Manitowoc rally targets intolerance as schools, library fire

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MANITOWOC – Local activists are holding a Stop the Hate rally next week to show their support for holding conversations about diversity and racism within the Manitowoc Public School District in response to a recent increase in complaints against the school district and Manitowoc Public Library.

“We are concerned that this… campaign against our schools and our library is political, not to improve our community and we are alarmed that their bullying tactics that they use in these public forums go beyond what is necessary for a discussion and become threatening the public conversation, ”said Ron Kossik, one of the organizers of the Stop the Hate rally. “We work to improve our community through inclusion, tolerance, diversity and above all truth. We oppose bigotry, intolerance, racism and bullying.

The rally is scheduled for 6:00 p.m. on August 10, just before the regular Manitowoc School Board meeting at 7:00 p.m. The school board usually meets at the district office at 2902 Lindbergh Drive. However, the location may change if the council believes there will be a large number of people in attendance.

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“The message is that this vocal faction is not representative of our community,” Kossik said. “Most Manitowoc people want to have a conversation they need and discuss difficult issues and not be afraid and threatened by this conversation. “

The Manitowoc Human Rights Coalition, the Wisconsin Bail Out the People Movement, MLK Day Manitowoc and the People’s Power Summit all announced their support for the rally.

An MLK Day Manitowoc press release states: “The Manitowoc Human Rights Coalition is calling for a rally just before our next school board meeting to defend our school system and our library from the forces of intolerance, bigotry, racism and hatred that undermines diversity and respect for all members of our community.

Ron Kossik of the Crusaders of Justicia, speaks at a rally near City Hall to honor the legacy of Dr. Martin Luther King, Jr., Monday, April 5, 2021, in Manitowoc, Wisconsin.  King was assassinated on April 4, 1968 in Memphis, Tennessee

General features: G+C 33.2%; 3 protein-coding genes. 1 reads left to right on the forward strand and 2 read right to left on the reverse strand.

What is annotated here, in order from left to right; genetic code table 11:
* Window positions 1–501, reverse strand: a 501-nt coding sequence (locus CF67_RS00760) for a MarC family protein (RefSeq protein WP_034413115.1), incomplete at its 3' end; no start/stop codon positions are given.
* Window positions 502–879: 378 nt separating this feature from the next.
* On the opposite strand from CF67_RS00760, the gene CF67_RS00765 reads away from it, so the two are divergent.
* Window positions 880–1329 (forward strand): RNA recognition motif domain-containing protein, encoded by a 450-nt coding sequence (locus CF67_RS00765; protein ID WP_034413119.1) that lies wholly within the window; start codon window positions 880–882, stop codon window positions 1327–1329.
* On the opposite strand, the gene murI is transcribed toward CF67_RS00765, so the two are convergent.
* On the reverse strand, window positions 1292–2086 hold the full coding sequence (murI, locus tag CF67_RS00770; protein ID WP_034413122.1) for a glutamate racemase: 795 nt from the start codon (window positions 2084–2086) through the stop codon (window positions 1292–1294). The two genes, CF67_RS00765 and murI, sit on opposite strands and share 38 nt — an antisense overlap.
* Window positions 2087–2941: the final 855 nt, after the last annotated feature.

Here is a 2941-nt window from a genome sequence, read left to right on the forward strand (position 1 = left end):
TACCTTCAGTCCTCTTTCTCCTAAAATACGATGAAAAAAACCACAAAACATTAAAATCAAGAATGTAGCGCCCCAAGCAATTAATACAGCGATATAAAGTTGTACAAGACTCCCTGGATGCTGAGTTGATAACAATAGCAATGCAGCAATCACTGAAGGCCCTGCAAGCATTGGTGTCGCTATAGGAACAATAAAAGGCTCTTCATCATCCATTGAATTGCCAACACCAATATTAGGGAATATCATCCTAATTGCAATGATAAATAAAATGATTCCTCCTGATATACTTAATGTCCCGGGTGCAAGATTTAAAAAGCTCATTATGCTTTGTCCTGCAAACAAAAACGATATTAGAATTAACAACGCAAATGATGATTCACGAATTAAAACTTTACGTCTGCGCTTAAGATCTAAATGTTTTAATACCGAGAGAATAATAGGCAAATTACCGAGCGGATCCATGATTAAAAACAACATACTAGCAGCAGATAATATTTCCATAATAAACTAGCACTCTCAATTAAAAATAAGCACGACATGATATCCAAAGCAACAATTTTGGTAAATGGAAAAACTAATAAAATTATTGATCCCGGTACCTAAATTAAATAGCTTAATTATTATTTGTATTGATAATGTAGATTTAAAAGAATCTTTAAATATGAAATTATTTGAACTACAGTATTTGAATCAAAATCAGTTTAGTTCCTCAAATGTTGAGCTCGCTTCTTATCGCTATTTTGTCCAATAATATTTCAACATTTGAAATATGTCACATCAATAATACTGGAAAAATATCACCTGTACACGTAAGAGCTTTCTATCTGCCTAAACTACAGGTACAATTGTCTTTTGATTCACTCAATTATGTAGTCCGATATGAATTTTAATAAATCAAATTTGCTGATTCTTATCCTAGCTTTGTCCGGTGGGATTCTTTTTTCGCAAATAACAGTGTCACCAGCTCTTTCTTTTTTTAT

A large group of people attended the July 13 school board meeting demanding that critical race theory not be taught in the Manitowoc public school district. CRT is an academic concept from the 1970s typically taught in law schools that focuses on the idea that racism is systemic.

Sulynn Moore, president of the Manitowoc County Republican Party, said at the July meeting that the CRT and the equity efforts will divide students, rather than unify them.

“You can’t expect to foster love and acceptance through division,” she said. “… I think there are a lot of school board members and awakened superintendents who need to be replaced, and I’m not the only one feeling that. “

Superintendent Mark Holzman told The Herald Times Reporter that CRT is not taught in Manitowoc schools and never would be.

The Manitowoc Public Library received its own backlash when United Visionaries of Lakeshore hosted a panel discussion on “white privilege” at a library event in April.

A few months later Margaret Pauwels, a woman from Manitowoc County, was appointed county representative to the library board by Manitowoc County Council. Some county board members opposed her appointment after she criticized the library for “promoting political ideology.”

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Kossik said the idea behind the Stop the Hate rally on August 10 is to show officials that there are people in the community who support discussions about diversity and racism in public spaces such as schools or the library.

“Our school district and our library are important participants in these conversations about accepting differences rather than being afraid of them, and children need to be a part of that conversation,” he said. “We are concerned that Manitowoc is going in the wrong direction and becoming more intolerant.

Contact Alisa Schafer at [email protected] Follow her on Twitter at @AlisaMSchafer.


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